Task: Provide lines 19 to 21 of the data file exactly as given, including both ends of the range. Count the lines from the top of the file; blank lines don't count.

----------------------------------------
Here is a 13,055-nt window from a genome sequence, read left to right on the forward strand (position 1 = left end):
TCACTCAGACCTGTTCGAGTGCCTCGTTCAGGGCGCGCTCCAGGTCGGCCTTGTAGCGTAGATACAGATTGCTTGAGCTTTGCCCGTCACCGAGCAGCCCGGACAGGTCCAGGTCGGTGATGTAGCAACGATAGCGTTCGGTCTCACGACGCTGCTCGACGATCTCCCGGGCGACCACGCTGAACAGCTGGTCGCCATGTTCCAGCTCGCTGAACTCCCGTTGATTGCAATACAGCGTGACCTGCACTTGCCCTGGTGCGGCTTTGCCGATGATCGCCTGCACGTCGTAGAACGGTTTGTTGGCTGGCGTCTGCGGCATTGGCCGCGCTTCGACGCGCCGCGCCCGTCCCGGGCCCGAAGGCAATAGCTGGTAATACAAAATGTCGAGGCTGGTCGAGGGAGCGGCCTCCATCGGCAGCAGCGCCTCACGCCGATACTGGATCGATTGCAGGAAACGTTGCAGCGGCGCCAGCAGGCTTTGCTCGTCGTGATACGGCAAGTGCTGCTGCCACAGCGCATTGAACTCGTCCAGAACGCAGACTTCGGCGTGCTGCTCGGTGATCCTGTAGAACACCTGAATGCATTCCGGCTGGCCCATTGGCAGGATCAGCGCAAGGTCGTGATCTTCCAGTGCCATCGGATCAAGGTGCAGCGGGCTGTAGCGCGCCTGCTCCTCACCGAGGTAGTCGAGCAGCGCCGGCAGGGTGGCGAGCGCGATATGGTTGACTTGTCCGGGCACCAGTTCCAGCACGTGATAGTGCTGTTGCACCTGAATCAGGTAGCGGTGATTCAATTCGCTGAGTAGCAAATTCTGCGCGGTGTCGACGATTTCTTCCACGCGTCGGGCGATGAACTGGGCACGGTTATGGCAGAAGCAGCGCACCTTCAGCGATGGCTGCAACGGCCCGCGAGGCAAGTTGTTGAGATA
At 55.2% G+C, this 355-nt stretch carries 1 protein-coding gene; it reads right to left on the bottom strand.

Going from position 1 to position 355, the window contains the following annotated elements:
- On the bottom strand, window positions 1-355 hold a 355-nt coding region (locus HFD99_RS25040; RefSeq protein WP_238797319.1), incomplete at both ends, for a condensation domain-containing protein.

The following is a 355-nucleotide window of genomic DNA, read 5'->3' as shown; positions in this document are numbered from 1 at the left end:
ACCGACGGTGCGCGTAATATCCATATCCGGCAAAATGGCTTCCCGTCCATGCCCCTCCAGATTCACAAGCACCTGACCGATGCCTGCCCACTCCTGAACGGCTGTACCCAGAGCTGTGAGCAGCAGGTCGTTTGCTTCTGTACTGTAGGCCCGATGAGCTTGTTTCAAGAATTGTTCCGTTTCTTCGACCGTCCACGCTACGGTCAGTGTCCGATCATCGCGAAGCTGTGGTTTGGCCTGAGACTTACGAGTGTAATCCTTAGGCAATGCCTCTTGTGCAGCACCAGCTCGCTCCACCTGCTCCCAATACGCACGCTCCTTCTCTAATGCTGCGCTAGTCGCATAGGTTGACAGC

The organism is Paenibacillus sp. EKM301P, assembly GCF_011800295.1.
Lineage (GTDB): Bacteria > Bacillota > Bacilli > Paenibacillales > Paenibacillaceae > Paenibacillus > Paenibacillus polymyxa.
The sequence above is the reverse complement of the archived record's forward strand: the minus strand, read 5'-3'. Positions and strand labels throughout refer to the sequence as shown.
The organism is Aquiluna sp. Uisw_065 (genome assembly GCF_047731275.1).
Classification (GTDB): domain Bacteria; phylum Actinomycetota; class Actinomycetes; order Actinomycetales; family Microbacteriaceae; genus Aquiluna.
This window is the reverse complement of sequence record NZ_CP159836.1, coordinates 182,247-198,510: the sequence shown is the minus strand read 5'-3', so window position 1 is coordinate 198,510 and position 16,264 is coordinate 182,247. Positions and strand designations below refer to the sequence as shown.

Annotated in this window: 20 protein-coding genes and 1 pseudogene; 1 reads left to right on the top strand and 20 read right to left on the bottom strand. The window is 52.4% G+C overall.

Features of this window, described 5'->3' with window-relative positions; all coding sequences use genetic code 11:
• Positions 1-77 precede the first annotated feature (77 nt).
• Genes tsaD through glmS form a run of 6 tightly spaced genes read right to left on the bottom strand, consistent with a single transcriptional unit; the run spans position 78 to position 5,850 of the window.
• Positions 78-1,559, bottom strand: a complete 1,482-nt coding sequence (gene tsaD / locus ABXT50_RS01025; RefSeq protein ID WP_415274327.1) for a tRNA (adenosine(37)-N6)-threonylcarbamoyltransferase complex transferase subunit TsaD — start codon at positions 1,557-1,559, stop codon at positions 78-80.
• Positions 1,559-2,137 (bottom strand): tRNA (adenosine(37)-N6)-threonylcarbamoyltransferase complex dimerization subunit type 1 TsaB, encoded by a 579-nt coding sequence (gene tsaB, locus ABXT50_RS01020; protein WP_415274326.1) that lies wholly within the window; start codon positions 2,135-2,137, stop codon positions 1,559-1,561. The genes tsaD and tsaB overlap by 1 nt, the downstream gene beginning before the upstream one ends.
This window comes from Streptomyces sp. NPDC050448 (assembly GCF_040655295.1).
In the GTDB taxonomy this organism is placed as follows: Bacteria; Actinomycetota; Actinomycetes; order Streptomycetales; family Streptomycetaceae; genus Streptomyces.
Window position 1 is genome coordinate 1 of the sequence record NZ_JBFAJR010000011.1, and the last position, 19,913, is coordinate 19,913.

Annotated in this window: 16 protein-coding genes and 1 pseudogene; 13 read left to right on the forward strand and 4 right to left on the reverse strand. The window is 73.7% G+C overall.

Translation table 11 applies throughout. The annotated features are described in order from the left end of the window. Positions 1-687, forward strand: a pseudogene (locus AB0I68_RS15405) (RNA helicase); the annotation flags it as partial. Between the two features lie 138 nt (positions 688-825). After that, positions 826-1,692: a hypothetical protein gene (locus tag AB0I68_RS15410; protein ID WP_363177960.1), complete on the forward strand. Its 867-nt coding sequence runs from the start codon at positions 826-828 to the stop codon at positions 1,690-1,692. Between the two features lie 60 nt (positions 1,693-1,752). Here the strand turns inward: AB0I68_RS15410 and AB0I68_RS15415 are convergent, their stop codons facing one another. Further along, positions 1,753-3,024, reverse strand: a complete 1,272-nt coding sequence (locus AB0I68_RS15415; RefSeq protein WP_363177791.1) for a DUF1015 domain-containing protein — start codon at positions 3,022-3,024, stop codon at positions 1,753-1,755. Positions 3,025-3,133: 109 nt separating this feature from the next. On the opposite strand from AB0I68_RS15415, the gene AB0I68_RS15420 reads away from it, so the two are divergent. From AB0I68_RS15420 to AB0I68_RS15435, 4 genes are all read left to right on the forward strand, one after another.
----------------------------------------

• Positions 1,559-2,137 (bottom strand): tRNA (adenosine(37)-N6)-threonylcarbamoyltransferase complex dimerization subunit type 1 TsaB, encoded by a 579-nt coding sequence (gene tsaB, locus ABXT50_RS01020; protein WP_415274326.1) that lies wholly within the window; start codon positions 2,135-2,137, stop codon positions 1,559-1,561. The genes tsaD and tsaB overlap by 1 nt, the downstream gene beginning before the upstream one ends.
This window comes from Streptomyces sp. NPDC050448 (assembly GCF_040655295.1).
In the GTDB taxonomy this organism is placed as follows: Bacteria; Actinomycetota; Actinomycetes; order Streptomycetales; family Streptomycetaceae; genus Streptomyces.